From Saint Augustine's "Confessions" to Augusten Burroughs's "Running with Scissors," the art of memoir has had a fascinating life. Yagoda, a critically acclaimed cultural and literary critic, offers the definitive history and analysis of the memoir.
How to Not Write Bad
uses this basic tenet — what Ben Yagoda calls “not-writing-badly” — to illustrate how we can all write better, clearer, and for a wider readership. Yagoda offers advice on crafting sentences that are correct in terms of spelling, diction, punctuation, and grammar and that display clarity, precision, and grace. He then moves on to the art of constructing whole paragraphs—focusing on cadence, consistency of tone, word repetition, sentence transitions, and length.
In a fun, comprehensive guide, Yagoda lays out the simple steps that we all can take to make our writing more effective, more interesting—and just plain better. As “lolspeak” and texts take over our linguistic consciousness, Yagoda emphasizes the lost art of grammar and the well-constructed sentence. He provides clear grammatical rules to help students and writers everywhere write better; this is a book for anyone who wants to improve his or her writing.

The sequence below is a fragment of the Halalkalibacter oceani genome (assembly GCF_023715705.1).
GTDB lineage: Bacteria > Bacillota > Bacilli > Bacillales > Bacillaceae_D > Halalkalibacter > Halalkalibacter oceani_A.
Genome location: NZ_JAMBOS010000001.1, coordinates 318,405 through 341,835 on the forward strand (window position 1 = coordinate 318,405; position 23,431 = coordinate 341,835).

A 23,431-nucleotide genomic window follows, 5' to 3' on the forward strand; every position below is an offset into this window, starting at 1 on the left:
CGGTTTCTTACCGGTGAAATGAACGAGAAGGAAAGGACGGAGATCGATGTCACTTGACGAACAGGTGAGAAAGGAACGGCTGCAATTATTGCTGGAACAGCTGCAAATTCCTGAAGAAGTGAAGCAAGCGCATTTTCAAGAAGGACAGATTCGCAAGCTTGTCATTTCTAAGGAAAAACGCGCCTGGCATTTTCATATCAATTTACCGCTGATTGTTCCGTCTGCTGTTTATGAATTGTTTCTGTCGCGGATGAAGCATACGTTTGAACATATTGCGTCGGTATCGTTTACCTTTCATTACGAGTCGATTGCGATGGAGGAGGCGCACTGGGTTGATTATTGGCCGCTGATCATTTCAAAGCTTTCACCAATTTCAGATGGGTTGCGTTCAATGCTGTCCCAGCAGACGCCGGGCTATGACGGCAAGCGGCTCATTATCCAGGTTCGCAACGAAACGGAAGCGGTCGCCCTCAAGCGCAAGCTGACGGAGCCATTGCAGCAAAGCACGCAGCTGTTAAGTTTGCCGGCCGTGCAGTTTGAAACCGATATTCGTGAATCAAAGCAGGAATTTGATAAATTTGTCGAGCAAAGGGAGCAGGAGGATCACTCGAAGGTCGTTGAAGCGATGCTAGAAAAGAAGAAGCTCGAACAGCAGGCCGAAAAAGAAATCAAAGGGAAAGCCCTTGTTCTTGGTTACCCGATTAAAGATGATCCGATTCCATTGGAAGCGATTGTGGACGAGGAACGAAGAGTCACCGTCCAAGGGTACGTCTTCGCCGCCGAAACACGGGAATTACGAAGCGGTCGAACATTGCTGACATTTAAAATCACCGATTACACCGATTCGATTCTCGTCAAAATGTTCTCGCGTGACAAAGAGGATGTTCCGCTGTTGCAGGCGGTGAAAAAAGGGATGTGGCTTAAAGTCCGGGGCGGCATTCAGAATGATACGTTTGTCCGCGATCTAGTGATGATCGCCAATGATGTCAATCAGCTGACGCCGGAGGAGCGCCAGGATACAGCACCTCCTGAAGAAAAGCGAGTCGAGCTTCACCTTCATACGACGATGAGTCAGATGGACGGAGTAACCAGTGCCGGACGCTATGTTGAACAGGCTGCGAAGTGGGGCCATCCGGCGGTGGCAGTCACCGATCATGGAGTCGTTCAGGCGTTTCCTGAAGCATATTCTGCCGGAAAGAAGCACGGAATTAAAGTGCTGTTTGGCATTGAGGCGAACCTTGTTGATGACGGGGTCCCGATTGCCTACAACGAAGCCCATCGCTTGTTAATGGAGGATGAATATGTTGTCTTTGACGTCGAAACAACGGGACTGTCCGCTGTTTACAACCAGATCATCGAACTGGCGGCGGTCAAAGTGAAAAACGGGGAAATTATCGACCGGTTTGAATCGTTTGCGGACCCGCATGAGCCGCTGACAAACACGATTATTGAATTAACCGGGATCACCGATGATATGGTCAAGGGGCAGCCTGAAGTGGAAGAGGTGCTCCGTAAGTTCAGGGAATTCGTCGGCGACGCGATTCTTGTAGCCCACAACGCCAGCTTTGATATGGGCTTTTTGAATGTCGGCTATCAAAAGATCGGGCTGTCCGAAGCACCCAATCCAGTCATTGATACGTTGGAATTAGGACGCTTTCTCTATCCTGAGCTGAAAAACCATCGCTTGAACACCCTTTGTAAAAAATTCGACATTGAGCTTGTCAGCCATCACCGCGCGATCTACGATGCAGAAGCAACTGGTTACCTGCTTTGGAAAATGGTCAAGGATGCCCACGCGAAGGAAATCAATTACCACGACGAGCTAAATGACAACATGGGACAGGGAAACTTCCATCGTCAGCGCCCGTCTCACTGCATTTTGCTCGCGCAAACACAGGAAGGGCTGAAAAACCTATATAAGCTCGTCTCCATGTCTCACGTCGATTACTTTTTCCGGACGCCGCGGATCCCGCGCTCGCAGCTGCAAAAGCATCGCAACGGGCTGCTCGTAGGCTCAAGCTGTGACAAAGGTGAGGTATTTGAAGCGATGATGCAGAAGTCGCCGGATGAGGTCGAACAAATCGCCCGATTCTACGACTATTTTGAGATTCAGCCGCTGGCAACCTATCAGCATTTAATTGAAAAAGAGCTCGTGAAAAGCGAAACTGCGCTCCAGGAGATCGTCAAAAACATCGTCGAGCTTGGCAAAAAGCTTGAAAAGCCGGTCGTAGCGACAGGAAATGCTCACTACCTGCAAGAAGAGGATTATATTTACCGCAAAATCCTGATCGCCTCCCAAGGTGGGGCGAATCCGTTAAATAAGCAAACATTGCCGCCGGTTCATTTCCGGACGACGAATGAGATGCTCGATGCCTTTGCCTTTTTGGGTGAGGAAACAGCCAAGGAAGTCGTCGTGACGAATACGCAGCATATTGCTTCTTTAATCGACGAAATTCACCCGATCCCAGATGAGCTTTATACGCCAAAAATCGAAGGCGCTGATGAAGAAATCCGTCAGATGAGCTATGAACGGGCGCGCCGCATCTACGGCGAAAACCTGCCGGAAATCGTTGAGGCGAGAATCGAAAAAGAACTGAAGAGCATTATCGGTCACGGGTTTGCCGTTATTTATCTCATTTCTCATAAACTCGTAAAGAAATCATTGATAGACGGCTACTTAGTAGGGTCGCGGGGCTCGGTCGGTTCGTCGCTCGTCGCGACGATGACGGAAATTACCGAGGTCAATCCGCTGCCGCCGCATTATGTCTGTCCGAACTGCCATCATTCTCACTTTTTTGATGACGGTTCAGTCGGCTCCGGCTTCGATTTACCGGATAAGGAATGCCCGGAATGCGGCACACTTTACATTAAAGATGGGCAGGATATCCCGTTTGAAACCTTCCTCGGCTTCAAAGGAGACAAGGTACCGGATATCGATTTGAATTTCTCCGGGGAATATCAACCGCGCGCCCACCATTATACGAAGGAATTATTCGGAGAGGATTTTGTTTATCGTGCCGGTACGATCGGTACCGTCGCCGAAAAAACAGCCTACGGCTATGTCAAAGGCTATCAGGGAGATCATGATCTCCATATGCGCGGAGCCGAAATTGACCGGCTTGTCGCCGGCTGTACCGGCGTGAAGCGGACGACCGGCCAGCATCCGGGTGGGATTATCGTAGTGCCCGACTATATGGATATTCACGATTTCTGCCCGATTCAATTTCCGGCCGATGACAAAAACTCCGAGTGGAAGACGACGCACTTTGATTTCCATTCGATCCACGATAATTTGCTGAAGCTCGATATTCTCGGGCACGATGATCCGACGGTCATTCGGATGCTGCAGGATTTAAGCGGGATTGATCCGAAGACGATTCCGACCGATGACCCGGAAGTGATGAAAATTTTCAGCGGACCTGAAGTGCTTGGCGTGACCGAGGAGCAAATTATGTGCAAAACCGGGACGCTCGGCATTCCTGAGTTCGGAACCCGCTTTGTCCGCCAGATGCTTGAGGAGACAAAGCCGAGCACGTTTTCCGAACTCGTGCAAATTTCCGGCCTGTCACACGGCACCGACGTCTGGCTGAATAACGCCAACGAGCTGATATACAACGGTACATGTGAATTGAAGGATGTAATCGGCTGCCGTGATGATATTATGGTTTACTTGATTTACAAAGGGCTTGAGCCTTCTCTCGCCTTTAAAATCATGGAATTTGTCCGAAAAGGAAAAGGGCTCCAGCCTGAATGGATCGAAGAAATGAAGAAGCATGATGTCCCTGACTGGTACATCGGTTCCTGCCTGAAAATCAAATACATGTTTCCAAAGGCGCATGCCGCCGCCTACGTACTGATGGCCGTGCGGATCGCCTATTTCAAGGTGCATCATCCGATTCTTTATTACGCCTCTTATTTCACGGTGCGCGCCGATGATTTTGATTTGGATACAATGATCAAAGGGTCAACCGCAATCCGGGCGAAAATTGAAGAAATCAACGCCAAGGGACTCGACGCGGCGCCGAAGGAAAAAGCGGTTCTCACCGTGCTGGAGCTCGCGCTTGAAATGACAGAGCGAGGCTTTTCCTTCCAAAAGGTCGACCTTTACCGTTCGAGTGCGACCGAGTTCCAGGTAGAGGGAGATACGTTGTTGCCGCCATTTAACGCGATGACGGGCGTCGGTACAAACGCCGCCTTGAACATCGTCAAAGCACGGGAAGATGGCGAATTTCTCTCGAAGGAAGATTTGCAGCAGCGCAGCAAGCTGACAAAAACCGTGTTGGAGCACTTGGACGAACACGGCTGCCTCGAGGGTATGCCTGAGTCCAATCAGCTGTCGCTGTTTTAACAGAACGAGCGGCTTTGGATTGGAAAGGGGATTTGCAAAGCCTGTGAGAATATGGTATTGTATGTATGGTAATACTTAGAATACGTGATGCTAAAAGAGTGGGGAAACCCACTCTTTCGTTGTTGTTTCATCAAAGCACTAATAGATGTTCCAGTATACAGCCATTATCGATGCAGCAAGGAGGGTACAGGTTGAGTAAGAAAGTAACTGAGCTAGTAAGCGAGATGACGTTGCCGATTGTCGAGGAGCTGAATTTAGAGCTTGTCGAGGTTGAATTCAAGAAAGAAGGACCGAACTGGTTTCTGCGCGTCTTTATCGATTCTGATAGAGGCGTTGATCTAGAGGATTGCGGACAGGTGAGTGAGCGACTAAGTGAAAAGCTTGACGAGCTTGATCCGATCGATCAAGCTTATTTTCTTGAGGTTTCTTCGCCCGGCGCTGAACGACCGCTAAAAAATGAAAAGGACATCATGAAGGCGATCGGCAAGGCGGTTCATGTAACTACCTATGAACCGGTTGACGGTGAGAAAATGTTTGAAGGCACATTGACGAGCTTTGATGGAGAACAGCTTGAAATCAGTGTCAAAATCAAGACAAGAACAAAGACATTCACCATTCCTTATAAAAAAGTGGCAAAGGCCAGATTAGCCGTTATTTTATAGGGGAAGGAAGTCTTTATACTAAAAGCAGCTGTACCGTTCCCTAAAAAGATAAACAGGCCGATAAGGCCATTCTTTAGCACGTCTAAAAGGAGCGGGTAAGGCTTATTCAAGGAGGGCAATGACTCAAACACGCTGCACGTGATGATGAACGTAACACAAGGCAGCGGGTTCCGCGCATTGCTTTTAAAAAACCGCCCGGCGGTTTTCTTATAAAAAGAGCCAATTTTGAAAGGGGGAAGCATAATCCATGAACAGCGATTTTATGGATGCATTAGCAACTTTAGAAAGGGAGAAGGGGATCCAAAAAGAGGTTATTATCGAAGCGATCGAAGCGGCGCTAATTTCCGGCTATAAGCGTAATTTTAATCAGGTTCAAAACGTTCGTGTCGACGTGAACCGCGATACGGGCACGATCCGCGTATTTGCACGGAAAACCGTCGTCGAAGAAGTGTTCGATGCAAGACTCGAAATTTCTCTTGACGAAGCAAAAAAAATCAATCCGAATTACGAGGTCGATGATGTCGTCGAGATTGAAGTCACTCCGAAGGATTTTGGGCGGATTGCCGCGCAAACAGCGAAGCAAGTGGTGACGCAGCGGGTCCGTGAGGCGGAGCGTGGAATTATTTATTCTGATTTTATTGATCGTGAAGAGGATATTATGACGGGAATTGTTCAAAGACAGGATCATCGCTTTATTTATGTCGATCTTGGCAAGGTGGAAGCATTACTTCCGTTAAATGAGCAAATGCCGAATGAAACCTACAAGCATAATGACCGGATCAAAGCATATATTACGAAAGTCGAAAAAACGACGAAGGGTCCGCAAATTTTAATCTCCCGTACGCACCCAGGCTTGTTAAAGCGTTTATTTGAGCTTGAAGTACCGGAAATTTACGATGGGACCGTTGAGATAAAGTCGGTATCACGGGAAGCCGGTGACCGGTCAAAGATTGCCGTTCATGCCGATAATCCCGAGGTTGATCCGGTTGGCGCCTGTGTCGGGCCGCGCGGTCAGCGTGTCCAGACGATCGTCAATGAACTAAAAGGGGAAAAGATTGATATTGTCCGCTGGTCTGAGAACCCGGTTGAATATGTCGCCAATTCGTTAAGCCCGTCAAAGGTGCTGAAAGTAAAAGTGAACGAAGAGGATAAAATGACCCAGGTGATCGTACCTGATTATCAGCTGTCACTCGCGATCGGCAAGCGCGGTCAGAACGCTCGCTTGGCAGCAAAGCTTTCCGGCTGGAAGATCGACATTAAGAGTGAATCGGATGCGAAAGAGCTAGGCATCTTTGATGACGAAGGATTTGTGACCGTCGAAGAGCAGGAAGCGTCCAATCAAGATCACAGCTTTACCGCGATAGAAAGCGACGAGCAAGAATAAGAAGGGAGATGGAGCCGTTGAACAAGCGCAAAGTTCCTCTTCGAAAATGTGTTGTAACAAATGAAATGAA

Ben Yagoda's How to Not Write Bad illustrates how we can all write better, more clearly, and for a wider readership.
He offers advice on what he calls "not-writing-badly," which consists of the ability, first, to craft sentences that are correct in terms of spelling, diction (word choice), punctuation, and grammar, and that also display clarity, precision, and grace. Then he focuses on crafting whole paragraphswith attention to cadence, consistency of tone, sentence transitions, and paragraph length.
In a fun, comprehensive guide, Yagoda lays out the simple steps we can all take to make our writing more effective, more interestingand just plain better.
About the Author
Ben Yagoda is a journalism professor at the University of Delaware. He is the author, coauthor, or editor of ten books, including Memoir: A History, Will Rogers: A Biography, and When You Catch an Adjective, Kill It, and has written for Slate, The New York Times Magazine, and publications that start with every letter of the alphabet except J, K, Q, X, and Z. He lives in Pennsylvania with his wife.